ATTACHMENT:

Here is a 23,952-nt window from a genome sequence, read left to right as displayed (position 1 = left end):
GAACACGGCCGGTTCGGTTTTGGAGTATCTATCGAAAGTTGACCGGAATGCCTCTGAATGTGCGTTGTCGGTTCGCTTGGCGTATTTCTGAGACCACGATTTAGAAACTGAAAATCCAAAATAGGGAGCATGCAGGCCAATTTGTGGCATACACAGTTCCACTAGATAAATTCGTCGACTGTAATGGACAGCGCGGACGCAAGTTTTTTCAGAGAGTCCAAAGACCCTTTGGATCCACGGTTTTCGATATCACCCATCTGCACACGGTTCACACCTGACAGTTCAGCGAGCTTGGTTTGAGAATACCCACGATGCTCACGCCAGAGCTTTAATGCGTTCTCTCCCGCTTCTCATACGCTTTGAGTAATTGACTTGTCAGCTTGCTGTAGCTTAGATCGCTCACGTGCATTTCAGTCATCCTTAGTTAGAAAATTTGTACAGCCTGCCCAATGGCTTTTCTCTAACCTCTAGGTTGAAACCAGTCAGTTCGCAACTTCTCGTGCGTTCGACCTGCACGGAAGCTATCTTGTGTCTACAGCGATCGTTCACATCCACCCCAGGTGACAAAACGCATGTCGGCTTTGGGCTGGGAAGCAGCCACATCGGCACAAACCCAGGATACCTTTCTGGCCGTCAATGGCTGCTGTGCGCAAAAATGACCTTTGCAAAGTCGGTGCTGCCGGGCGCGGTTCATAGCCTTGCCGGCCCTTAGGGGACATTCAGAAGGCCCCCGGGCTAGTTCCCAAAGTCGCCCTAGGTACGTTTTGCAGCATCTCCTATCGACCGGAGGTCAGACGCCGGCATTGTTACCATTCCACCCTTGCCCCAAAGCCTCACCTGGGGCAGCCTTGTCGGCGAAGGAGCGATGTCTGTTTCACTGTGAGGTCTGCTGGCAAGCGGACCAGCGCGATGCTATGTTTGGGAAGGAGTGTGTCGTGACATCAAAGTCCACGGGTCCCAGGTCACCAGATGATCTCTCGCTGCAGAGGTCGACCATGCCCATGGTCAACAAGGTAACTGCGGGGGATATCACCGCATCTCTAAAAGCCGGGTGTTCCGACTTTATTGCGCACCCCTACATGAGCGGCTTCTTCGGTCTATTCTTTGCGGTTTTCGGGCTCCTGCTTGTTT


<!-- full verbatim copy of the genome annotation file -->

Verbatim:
Here is a 23,952-nt window from a genome sequence, read left to right as displayed (position 1 = left end):
GAACACGGCCGGTTCGGTTTTGGAGTATCTATCGAAAGTTGACCGGAATGCCTCTGAATGTGCGTTGTCGGTTCGCTTGGCGTATTTCTGAGACCACGATTTAGAAACTGAAAATCCAAAATAGGGAGCATGCAGGCCAATTTGTGGCATACACAGTTCCACTAGATAAATTCGTCGACTGTAATGGACAGCGCGGACGCAAGTTTTTTCAGAGAGTCCAAAGACCCTTTGGATCCACGGTTTTCGATATCACCCATCTGCACACGGTTCACACCTGACAGTTCAGCGAGCTTGGTTTGAGAATACCCACGATGCTCACGCCAGAGCTTTAATGCGTTCTCTCCCGCTTCTCATACGCTTTGAGTAATTGACTTGTCAGCTTGCTGTAGCTTAGATCGCTCACGTGCATTTCAGTCATCCTTAGTTAGAAAATTTGTACAGCCTGCCCAATGGCTTTTCTCTAACCTCTAGGTTGAAACCAGTCAGTTCGCAACTTCTCGTGCGTTCGACCTGCACGGAAGCTATCTTGTGTCTACAGCGATCGTTCACATCCACCCCAGGTGACAAAACGCATGTCGGCTTTGGGCTGGGAAGCAGCCACATCGGCACAAACCCAGGATACCTTTCTGGCCGTCAATGGCTGCTGTGCGCAAAAATGACCTTTGCAAAGTCGGTGCTGCCGGGCGCGGTTCATAGCCTTGCCGGCCCTTAGGGGACATTCAGAAGGCCCCCGGGCTAGTTCCCAAAGTCGCCCTAGGTACGTTTTGCAGCATCTCCTATCGACCGGAGGTCAGACGCCGGCATTGTTACCATTCCACCCTTGCCCCAAAGCCTCACCTGGGGCAGCCTTGTCGGCGAAGGAGCGATGTCTGTTTCACTGTGAGGTCTGCTGGCAAGCGGACCAGCGCGATGCTATGTTTGGGAAGGAGTGTGTCGTGACATCAAAGTCCACGGGTCCCAGGTCACCAGATGATCTCTCGCTGCAGAGGTCGACCATGCCCATGGTCAACAAGGTAACTGCGGGGGATATCACCGCATCTCTAAAAGCCGGGTGTTCCGACTTTATTGCGCACCCCTACATGAGCGGCTTCTTCGGTCTATTCTTTGCGGTTTTCGGGCTCCTGCTTGTTT